“If you look at the ABC, it specifically states that you must be paid by check or direct deposit,” says Pompliano. “They’re literally not allowed to do that right now.”
Article IV of the NBA ABCratified in 2017, states: “[A] The team may pay a player under their uniform player contract in cash via a check made payable to the player or via direct deposit made to the player’s bank account. Compensation of any other nature is prohibited. And regarding Dinwiddie’s bizarre request three years ago, the ABC says: “No player shall assign or transfer to a third party his right to receive compensation from the team under his player contract. uniform.”
For crypto to become a viable compensation option, the league and the players must accept a change. The ABC does not expire until after the 2023-24 season, although it is possible to opt out this summer. Nobody expects that to happen and, quite frankly, it’s even harder to imagine compensation regulations changing for two very big reasons.
For starters, the Players Association, the union representing NBA players, should sense that the majority of its members want a cryptocurrency payment option and offer it up for negotiation. Such an option would make sense for the highest earners in the NBA, who have cash to spend and could easily withstand the volatility of crypto. But what about all the players who earn far less than the league average — according to Basketball-Reference, it’s $5.8 million this season — and can’t be as cavalier as top earners? ?
“When you think about it, there are a lot more gamers making at least $45 million a year. You have to do what’s in the best interest of all gamers,” says Pompliano, the founder of Huddle Up. You’re a union. You work for everybody. It all depends on how many guys are asking for this. If it’s three or four guys asking for this and it’s a sticking point with the league, and they say, “You’re going to have to give us something back,” I doubt that will happen.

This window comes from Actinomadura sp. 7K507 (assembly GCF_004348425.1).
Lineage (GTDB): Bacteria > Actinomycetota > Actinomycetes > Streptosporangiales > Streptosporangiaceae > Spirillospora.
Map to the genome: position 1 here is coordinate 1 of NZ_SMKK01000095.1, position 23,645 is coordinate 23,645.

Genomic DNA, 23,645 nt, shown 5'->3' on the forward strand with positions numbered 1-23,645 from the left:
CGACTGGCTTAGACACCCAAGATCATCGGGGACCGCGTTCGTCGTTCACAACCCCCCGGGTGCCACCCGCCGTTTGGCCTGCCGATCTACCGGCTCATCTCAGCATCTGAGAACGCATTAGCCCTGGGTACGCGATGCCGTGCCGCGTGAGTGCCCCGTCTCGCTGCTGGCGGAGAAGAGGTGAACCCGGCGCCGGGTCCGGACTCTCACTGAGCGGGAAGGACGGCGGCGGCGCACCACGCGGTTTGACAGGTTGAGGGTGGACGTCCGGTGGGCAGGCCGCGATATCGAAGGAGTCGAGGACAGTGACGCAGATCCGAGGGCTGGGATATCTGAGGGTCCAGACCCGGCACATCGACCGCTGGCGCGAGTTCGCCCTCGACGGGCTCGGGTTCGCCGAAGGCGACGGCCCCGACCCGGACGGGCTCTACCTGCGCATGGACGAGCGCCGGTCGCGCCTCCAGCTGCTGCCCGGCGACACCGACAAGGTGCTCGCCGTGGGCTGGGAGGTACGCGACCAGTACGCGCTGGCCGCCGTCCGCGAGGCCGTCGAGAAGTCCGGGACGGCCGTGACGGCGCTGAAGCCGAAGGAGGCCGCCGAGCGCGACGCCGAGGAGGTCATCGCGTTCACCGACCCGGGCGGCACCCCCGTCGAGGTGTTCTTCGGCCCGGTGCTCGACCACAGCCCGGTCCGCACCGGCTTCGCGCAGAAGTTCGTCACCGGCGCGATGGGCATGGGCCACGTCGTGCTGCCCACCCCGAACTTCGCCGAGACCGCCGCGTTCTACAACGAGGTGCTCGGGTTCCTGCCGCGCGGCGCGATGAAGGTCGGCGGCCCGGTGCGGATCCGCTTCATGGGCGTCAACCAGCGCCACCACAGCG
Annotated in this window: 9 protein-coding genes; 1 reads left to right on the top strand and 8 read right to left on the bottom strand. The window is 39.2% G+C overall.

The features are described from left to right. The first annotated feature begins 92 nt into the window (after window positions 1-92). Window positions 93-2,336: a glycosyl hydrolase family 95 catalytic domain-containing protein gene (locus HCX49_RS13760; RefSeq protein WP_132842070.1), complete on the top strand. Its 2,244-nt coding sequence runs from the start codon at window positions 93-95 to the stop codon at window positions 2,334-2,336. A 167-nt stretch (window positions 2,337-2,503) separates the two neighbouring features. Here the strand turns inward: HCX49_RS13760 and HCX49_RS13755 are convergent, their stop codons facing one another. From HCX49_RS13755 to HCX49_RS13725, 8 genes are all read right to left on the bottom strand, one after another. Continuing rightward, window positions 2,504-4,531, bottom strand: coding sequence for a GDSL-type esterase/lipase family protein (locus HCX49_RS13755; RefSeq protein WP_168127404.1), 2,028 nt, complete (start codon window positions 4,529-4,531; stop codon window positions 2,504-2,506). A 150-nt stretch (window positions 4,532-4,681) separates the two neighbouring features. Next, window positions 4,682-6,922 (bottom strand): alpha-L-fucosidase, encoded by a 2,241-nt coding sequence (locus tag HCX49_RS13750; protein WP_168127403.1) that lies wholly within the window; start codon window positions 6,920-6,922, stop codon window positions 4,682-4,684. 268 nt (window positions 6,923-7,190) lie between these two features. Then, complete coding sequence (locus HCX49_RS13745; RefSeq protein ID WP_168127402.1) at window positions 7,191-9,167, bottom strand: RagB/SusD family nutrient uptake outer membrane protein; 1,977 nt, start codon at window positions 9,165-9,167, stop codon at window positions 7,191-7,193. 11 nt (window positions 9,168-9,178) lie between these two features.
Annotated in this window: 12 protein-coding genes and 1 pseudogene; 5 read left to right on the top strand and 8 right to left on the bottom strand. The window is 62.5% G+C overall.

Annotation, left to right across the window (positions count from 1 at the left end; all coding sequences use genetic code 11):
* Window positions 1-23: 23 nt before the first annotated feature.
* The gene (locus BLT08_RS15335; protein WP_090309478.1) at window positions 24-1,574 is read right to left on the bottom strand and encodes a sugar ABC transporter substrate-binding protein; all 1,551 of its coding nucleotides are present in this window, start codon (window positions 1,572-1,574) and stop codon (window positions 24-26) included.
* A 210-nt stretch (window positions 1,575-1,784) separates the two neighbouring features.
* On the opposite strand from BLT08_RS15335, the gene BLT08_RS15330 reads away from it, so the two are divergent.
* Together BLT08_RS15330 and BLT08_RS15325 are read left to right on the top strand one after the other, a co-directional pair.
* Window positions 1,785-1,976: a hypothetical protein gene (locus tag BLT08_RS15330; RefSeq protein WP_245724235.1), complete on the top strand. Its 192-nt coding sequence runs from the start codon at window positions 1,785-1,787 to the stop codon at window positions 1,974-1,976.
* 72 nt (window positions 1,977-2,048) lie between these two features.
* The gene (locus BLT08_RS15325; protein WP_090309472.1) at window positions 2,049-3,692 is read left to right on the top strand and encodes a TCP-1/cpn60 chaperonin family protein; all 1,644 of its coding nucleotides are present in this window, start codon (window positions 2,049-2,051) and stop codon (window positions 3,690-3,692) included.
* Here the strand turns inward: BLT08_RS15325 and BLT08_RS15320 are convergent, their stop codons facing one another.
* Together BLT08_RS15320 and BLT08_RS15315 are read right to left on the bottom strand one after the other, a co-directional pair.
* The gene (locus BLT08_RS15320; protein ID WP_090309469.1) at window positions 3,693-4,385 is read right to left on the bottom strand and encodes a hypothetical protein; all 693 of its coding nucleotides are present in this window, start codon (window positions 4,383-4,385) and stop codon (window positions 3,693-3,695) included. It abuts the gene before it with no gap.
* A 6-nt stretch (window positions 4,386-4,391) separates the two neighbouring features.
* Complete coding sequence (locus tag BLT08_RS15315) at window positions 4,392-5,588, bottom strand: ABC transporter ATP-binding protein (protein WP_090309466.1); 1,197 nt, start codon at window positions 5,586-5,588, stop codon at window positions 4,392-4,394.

The other thing holding players back from getting paid in crypto anytime soon is the base economy.
“When teams earn more revenue in crypto than in fiat. That’s the only time it makes sense,” Mark Cuban told Complex Sports via email. fiat and let the player just buy crypto.”
The Mavericks owner, who is also one of the stars of the popular entrepreneurial show shark tank, not talking about compact Italian cars. He is talking about the dollar, because fiat is a government-issued currency that is not backed by a physical commodity, like gold. Fans and corporations don’t pay for everything that makes the NBA tick – tickets, concessions, sponsorships, media rights, etc. – other than for the youngest for the foreseeable future. And there is no desire for a team to incur the additional staff costs it would cost to distribute crypto to its employees.
So for now, and at least for the next few seasons, NBA players will just have to settle for the status quo, even as crypto excitement continues to rise in the league. A crypto clearing option seems a bit too far ahead of the curve when it comes time to trade the next CBA. But in 10 years? Or 20? The NBA could be full of crypto bros clamoring for an alternative to traditional check or direct deposit.
“I never say never,” Butler says. “Why not?”